In communications, the transmission of a unit of data from one node to another (OSI layer 2). It is responsible for ensuring that the bits received are the same as the bits sent. Following are the major categories:|
Originating from mechanical teletype machines, asynchronous transmission treats each character as a unit with start and stop bits appended to it. It is the common form of transmission between the serial port of a computer or terminal and a modem. ASCII, or teletype, protocols provide little or no error checking. File transfer protocols, such as Zmodem and Ymodem, provide data link services and higher-level services, collectively known as transport services.
Developed for mainframe networks using higher speeds than teletype terminals, synchronous transmission sends contiguous blocks of data, with both sending and receiving stations synchronized to each other. Synchronous protocols include error checking. Examples are IBM's SDLC, Digital's DDCMP, and the international HDLC.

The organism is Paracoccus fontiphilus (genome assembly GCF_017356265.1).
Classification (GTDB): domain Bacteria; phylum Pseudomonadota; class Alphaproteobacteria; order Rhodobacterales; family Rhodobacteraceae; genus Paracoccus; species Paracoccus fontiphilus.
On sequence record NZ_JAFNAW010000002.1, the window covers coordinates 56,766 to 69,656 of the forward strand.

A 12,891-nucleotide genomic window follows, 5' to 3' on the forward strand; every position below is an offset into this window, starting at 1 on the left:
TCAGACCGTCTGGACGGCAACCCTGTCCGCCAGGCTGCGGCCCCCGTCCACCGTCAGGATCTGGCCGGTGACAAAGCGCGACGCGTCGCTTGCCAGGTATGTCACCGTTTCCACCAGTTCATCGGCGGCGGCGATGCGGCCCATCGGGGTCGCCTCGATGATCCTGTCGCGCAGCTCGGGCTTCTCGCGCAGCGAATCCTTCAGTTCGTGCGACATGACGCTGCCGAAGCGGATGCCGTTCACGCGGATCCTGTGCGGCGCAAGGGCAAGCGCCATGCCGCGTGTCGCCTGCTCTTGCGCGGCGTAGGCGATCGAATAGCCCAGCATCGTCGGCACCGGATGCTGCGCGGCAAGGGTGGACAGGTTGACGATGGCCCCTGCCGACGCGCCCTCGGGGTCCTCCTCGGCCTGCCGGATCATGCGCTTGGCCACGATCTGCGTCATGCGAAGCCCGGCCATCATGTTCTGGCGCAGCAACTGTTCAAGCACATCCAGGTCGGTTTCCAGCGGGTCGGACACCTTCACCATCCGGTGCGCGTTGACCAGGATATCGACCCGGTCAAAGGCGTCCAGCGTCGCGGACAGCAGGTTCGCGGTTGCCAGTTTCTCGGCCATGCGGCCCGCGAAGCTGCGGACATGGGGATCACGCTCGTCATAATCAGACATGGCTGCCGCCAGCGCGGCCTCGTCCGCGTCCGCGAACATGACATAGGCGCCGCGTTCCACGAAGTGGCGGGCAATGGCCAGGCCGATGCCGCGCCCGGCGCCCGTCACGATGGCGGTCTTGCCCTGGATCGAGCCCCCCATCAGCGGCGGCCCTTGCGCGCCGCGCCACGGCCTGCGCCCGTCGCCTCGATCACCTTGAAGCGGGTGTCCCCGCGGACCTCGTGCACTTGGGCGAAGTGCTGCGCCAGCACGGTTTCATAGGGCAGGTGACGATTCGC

Developed for medium to high transmission speeds between stations, LANs typically use collision detection (CSMA/CD) or token passing methods for transmitting data between nodes. Common examples are Ethernet, Token Ring and FDDI.
The IEEE 802 specification for LANs breaks the data link layer into two sublayers: the LLC (Logical Link Control) and MAC (Media Access Control). The LLC provides a common interface point to the MAC layers, which specify the access method used. The following compares the data link layer in LANs to IBM's SNA and ISO's OSI model.